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Transcutaneous Spinal Stimulation for Spinal Cord Injury

Waitlist Available
Led By Andrea L Behrman, PhD, PT
Research Sponsored by University of Louisville
Eligibility Criteria Checklist
Specific guidelines that determine who can or cannot participate in a clinical trial
Must have
discharged from in-patient rehabilitation
history of chronic, acquired upper motor neuron SCI (traumatic or non-traumatic);
Screening 3 weeks
Treatment Varies
Follow Up 3 days for aim 1, 9 weeks for aim 2
Awards & highlights

Study Summary

This trial is testing the feasibility and safety of using Transcutaneous Stimulation (TcStim) to acutely improve sitting upright in children with Spinal Cord Injury (SCI) and when used in combination with activity-based locomotor training (AB-LT).

Who is the study for?
This trial is for children with chronic spinal cord injury who have completed at least 60 sessions of locomotor training. They should struggle to sit upright without arm support and not be using certain muscle relaxants or have unhealed fractures, recent Botox treatments, total ventilator dependence, or other complications that limit participation.Check my eligibility
What is being tested?
The study tests the safety and feasibility of Transcutaneous Spinal Stimulation (TcStim) in improving trunk control when sitting. It involves immediate response testing in eight children and a longer-term test with about 40 sessions combined with locomotor training in two children.See study design
What are the potential side effects?
While specific side effects are not listed, the study closely monitors safety and comfort during stimulation to assess any adverse reactions related to TcStim therapy.

Eligibility Criteria

Inclusion Criteria

You may be eligible if you check “Yes” for the criteria below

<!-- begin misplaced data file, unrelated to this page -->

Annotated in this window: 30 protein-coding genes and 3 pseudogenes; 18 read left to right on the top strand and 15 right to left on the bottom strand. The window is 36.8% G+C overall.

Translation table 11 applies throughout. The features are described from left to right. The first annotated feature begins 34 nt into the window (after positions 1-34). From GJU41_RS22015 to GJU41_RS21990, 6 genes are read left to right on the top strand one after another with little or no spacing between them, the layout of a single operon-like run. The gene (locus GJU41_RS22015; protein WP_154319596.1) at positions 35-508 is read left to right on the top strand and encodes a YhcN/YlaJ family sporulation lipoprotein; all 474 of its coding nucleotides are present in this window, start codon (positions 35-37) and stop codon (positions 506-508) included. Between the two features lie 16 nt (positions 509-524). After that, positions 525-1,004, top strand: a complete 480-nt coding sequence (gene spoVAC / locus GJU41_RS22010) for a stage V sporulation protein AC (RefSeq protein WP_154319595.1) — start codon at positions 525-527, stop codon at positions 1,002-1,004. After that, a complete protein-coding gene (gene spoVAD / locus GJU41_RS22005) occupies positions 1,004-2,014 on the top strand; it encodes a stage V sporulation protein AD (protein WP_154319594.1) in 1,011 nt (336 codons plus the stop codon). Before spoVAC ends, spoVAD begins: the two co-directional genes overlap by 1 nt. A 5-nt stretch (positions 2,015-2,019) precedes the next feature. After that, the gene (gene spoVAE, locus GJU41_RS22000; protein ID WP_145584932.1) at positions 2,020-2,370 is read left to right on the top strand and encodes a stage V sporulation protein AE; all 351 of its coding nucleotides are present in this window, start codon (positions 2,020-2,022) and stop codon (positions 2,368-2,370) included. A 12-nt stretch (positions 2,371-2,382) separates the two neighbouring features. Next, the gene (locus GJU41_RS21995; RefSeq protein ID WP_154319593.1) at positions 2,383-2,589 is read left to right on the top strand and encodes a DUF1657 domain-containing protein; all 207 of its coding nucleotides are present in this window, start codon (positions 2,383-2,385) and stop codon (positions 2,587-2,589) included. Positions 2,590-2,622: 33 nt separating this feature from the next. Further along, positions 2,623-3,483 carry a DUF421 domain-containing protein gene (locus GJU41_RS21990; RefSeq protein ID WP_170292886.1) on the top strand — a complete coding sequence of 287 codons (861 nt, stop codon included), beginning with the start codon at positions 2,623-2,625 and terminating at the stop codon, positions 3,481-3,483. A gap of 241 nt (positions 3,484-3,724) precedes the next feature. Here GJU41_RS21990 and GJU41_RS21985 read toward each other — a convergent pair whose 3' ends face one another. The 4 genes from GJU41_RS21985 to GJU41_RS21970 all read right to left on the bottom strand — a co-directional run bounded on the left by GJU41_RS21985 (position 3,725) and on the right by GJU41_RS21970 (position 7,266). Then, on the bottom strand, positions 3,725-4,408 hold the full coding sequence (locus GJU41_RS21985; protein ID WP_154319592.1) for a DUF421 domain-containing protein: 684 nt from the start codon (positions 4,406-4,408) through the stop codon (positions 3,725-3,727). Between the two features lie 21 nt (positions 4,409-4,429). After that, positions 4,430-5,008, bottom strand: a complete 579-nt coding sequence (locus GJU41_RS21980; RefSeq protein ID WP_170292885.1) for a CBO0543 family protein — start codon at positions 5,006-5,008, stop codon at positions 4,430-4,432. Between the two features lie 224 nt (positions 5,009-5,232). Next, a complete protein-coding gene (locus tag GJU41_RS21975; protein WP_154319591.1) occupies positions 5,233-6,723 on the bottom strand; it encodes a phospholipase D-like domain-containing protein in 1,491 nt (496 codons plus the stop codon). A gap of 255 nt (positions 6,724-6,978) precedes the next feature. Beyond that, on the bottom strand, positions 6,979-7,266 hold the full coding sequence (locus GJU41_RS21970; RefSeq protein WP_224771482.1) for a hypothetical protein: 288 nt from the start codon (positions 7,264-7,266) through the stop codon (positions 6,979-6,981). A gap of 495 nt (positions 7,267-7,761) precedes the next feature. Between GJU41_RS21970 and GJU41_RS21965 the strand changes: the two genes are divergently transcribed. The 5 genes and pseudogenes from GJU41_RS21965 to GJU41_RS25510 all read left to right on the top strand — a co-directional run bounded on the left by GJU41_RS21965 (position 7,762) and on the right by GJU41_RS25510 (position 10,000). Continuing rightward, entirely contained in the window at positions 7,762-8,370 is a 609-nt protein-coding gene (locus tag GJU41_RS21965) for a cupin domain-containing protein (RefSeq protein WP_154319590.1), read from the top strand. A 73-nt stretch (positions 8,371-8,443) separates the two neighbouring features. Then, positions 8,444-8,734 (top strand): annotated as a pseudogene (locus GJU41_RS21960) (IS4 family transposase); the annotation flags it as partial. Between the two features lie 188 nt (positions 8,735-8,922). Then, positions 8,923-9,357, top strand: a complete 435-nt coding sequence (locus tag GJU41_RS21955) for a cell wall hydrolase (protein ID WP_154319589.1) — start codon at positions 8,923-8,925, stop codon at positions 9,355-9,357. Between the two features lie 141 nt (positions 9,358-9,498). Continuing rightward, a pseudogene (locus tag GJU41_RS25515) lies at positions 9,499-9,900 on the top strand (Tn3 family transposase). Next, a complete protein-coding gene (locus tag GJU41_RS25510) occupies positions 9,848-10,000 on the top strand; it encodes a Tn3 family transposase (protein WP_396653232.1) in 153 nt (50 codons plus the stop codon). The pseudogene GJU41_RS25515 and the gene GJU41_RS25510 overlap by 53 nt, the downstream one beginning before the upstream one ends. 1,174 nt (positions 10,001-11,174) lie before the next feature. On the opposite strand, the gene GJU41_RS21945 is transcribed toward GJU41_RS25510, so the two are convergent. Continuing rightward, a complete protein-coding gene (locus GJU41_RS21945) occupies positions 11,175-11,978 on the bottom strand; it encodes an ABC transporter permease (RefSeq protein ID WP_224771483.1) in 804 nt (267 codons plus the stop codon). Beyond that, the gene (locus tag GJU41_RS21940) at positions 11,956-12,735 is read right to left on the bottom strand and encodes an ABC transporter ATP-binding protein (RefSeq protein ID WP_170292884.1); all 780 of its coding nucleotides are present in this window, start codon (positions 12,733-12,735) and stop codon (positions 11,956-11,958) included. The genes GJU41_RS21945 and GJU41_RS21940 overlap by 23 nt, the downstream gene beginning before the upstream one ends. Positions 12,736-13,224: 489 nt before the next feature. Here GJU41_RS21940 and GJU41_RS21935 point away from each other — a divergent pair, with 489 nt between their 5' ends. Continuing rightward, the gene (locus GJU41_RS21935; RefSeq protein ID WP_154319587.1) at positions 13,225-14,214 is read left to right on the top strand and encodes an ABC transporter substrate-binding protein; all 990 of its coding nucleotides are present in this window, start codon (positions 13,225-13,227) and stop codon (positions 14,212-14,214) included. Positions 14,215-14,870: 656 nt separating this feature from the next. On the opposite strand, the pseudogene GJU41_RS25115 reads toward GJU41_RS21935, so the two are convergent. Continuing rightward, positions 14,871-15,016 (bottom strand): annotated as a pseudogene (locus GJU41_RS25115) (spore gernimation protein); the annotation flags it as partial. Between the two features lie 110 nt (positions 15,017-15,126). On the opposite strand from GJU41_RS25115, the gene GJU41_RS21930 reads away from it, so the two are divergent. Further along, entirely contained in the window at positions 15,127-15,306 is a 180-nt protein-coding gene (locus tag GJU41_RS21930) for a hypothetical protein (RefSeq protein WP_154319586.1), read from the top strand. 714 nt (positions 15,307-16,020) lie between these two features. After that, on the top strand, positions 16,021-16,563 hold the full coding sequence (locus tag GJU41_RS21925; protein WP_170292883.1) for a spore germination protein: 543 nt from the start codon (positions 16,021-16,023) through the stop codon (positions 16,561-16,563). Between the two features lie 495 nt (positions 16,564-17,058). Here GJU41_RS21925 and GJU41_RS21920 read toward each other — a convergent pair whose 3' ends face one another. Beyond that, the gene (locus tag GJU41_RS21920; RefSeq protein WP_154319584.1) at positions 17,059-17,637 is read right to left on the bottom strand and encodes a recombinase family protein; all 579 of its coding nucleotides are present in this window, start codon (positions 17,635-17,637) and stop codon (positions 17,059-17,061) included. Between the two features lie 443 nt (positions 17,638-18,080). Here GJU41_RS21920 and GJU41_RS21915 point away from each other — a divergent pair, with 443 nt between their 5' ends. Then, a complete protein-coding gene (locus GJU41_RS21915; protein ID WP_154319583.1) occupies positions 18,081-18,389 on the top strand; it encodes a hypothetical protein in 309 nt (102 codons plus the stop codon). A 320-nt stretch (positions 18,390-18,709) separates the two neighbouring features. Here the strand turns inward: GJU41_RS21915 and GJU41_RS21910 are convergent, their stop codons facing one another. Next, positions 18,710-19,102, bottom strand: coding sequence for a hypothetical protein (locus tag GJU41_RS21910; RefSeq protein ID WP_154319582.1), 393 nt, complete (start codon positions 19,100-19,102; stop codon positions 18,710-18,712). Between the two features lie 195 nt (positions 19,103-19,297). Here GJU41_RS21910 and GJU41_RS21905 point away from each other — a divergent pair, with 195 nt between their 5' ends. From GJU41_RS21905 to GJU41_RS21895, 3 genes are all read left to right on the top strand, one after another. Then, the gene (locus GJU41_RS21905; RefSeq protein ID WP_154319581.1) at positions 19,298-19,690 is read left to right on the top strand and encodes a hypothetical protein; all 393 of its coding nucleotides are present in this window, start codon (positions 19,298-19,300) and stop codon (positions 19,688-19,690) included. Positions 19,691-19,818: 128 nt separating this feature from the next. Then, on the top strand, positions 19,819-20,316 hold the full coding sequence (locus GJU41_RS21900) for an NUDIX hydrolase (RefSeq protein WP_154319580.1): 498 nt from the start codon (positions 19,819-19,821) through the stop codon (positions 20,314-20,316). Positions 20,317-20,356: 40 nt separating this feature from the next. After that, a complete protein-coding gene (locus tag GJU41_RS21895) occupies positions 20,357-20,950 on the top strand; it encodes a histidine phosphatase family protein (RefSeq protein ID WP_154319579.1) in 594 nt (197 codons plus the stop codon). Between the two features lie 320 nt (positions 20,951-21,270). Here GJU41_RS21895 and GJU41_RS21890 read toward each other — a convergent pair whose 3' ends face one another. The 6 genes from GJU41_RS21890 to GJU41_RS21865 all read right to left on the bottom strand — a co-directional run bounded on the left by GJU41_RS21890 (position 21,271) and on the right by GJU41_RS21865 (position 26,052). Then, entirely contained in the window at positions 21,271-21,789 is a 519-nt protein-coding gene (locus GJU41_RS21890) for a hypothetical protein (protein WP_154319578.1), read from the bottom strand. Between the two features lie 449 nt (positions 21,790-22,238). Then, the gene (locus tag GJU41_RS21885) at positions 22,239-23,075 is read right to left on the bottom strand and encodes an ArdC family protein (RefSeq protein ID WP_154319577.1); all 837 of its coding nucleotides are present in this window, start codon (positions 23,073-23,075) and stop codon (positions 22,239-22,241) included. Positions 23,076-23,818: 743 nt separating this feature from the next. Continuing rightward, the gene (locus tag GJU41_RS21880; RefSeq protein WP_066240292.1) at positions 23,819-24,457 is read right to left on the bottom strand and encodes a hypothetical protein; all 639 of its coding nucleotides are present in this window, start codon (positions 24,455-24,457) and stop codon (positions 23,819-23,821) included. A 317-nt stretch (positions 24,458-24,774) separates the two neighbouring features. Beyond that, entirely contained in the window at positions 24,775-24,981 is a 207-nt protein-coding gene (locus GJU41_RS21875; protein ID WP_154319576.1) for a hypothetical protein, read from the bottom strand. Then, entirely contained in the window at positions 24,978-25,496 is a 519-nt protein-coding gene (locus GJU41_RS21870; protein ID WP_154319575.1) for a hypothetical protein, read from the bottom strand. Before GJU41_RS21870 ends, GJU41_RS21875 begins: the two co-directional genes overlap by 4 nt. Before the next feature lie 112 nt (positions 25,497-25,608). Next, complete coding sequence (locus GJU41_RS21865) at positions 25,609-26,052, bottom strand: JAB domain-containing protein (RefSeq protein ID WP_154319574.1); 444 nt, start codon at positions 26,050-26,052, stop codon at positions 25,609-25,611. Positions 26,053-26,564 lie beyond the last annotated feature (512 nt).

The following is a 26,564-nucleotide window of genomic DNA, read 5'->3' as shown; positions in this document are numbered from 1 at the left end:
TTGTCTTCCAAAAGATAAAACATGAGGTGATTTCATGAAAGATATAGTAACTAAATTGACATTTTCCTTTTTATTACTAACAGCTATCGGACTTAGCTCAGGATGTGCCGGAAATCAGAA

I have been discharged from in-patient rehab.
I have a long-term spinal cord injury affecting my muscle control.
I have completed at least 60 sessions of specific physical therapy at Frazier Rehab.
I have a long-term spinal cord injury affecting movement control.


Screening ~ 3 weeks
Treatment ~ Varies
Follow Up ~3 days for aim 1, 9 weeks for aim 2
This trial's timeline: 3 weeks for screening, Varies for treatment, and 3 days for aim 1, 9 weeks for aim 2 for reporting.

Treatment Details

Study Objectives

Outcome measures can provide a clearer picture of what you can expect from a treatment.
Primary outcome measures
Angular excursions of trunk during trunk control assessments
Blood pressure
Faces Pain Scale-Revised (scale 0-10)
+3 more
Secondary outcome measures
Center of pressure displacement during trunk control assessment
Compliance rate
Heart rate

Trial Design

1Treatment groups
Experimental Treatment
Group I: Transcutaneous spinal stimulationExperimental Treatment1 Intervention
Safety and feasibility outcome measures are collected during application of transcutaneous spinal stimulation while trunk control is assessed at 3 time points (acute) and/or while transcutaneous stimulation is applied in combination with activity-based locomotor training (40 sessions, 1.5 hours/day, 5 days/week; stimulation will be applied intermittently for no more than 10 minutes at a time during training)

Find a Location

Who is running the clinical trial?

National Center of Neuromodulation for Rehabilitation (NM4R)UNKNOWN
University of LouisvilleLead Sponsor
339 Previous Clinical Trials
76,671 Total Patients Enrolled
National Center of Neuromodulation for RehabilitationOTHER
10 Previous Clinical Trials
202 Total Patients Enrolled

Media Library

Transcutaneous Spinal Stimulation (Other) Clinical Trial Eligibility Overview. Trial Name: NCT03975634 — N/A
Spinal Cord Injury Research Study Groups: Transcutaneous spinal stimulation
Spinal Cord Injury Clinical Trial 2023: Transcutaneous Spinal Stimulation Highlights & Side Effects. Trial Name: NCT03975634 — N/A
Transcutaneous Spinal Stimulation (Other) 2023 Treatment Timeline for Medical Study. Trial Name: NCT03975634 — N/A
~2 spots leftby Jun 2025